As the baby boom generation moves into old age, ageing audiences, and ageing actors, are increasingly drawn to King Lear which is now staged more frequently than Hamlet. This year alone we’ve already seen Timothy West’s Lear in Bristol, Don Warrington’s in Manchester and Michael Pennington’s in Northampton and later this year Glenda Jackson will play it at The Old Vic in London. Greg Doran’s is the third production of King Lear at the RSC in five years; David Farr directed Greg Hicks as Lear in 2011 and Tim Crouch directed Paul Copley in 2012.
This is also the third of three major productions in three consecutive years for the director/actor team of Greg Doran and Antony Sher following Henry IV part 1 and 2 in 2014 and Arthur Miller’s Death Of A Salesman in 2015 and there is a sense that Lear is the conclusion of a trilogy.
The programme notes emphasise the contemporary relevance of the play, with a divided kingdom and a ruling class out of touch with the people. This is, though, a period production and Sher’s is a pre-Christian Lear whose power is absolute and whose curses upon his daughters are real. The set is minimal; the stage is covered in a tarpaulin, which will be hoisted up during the storm on the heath before being flown out completely, and the back of the stage is a bare brick wall. This too will fly out in the second half to reveal white walls and Edgar sitting under a Godot-esque tree.
As we enter the auditorium, hooded beggars are already on stage, then, as the houselights go down, black-clad courtiers chase them away before Lear is carried on shoulder high in a perspex box, indicative of both his status and his isolation. Lear enters dressed in an enormous fur coat which both bulks up his size and weighs him down but after his impressively staged entrance Antony Sher’s physical presence is weak. This is a tired Lear, exhausted by age and high office and reduced to the appearance of sovereignty only. Compared with Jonathan Pryce’s energy and vigour at The Almeida in 2012 (Pryce was only two years younger than Sher is now when he played it) and Simon Russell Beale’s intimidating, Stalinesque dictator at the National Theatre in 2014 Sher feels underwhelming in the role. Vocally he sounds, at times, rather like Paul Scofield, an impression reinforced by his enormous fur hat which resembles the one worn by Scofield in Peter Brook’s 1971 film. Unlike Scofield, though, his voice is weak; he has a nasal whine and a gravelly throat which, together with his slow, precise diction, limits his range and, while playing a tired Lear may be a valid artistic choice, it felt a lot like watching a tired actor.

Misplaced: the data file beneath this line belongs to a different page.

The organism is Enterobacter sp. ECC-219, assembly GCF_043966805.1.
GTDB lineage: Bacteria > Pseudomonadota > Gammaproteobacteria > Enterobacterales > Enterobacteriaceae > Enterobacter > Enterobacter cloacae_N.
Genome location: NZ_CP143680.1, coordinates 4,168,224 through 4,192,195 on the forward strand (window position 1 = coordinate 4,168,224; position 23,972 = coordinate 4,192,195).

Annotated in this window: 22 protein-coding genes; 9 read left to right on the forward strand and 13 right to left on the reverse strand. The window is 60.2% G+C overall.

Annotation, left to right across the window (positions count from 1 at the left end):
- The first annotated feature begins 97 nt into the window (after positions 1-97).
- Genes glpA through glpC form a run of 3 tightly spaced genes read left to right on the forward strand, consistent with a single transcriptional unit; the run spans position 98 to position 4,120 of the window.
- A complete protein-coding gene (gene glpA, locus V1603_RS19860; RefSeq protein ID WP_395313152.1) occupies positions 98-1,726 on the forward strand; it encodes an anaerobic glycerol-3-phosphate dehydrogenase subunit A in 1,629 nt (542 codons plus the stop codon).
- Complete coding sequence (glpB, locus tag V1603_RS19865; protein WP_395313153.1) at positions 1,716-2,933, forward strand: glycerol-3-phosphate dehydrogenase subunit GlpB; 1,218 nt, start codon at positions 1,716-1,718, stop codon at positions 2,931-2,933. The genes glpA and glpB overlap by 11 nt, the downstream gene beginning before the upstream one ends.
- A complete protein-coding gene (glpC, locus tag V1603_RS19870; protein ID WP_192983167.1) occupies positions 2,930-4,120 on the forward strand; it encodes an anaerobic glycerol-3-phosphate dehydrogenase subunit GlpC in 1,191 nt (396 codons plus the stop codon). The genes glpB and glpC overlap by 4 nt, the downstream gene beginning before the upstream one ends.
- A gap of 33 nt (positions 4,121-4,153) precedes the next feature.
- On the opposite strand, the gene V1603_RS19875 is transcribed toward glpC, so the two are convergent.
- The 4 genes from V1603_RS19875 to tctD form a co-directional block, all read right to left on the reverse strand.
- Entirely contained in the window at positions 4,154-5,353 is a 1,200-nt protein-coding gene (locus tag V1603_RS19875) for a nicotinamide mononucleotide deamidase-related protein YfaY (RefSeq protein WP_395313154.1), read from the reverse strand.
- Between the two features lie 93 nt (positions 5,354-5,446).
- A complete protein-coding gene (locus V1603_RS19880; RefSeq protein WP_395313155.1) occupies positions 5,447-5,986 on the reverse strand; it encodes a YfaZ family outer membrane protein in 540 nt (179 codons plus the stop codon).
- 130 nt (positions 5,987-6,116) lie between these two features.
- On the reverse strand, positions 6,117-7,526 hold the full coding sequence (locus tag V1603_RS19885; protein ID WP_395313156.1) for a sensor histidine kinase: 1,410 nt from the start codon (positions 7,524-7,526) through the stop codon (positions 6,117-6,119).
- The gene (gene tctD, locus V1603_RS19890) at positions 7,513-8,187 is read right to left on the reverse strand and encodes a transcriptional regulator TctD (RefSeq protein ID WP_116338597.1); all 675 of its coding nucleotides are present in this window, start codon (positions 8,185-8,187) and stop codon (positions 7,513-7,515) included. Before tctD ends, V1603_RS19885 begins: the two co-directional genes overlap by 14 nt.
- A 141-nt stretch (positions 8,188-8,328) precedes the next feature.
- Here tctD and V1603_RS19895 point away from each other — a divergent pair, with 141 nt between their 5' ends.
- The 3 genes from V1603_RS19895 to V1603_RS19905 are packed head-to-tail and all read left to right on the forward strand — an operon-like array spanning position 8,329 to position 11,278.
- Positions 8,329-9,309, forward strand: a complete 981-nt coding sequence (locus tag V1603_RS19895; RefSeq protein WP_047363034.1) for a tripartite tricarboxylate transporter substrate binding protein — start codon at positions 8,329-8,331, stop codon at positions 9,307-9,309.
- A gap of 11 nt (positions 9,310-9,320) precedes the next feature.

The supporting cast is good but inconsistent. Natalie Simpson, Marcus Griffiths and Theo Ogundipe are excellent as Cordelia, France and Burgundy, and Antony Byrne is a tough, hardened warrior Kent but Graham Turner plays a generic Fool, David Troughton blasts his way through the play as a declamatory Gloucester, sacrificing any suggestion of intimacy with or love for his sons in favour of grandstanding histrionics, and Paapa Essiedu makes no effort to play Edmund’s subtle deception and opts instead for a transparently nasty, sneering villain.
The staging is simple, the narrative is clear and there are some interesting and thought-provoking images. While Lear enters in a perspex box, Gloucester is blinded in one, suggesting an equivalent confinement and spectacle between the two men and the two scenes, the difference being that Lear’s box is speckled with gold and Gloucester’s ends up splattered with blood. The image of an eclipse runs through the show, first as a piece of the set consisting of two discs, one gold and one black, and then echoed in the costumes of the cast; Lear, Gloucester, Cordelia and the Fool end the play dressed in white while the rest of the cast is in black.
Doran goes for a kind of Russian doll effect to mark the stages of Lear’s decline, shedding layers of clothing and attendants as his authority is stripped from him. Much was made in the press about the cast of unpaid local extras who play the beggars and attendants but Lear’s knights were very subdued and well-behaved the night I saw it and the beggars decorate the set without being integrated into the action.
So, a good Lear, with glimpses of something stranger and more interesting beneath its traditional period presentation, but not one to stand out in a crowded field and there is little here to challenge accusations of a creeping conservatism which has gripped the RSC under Greg Doran’s stewardship.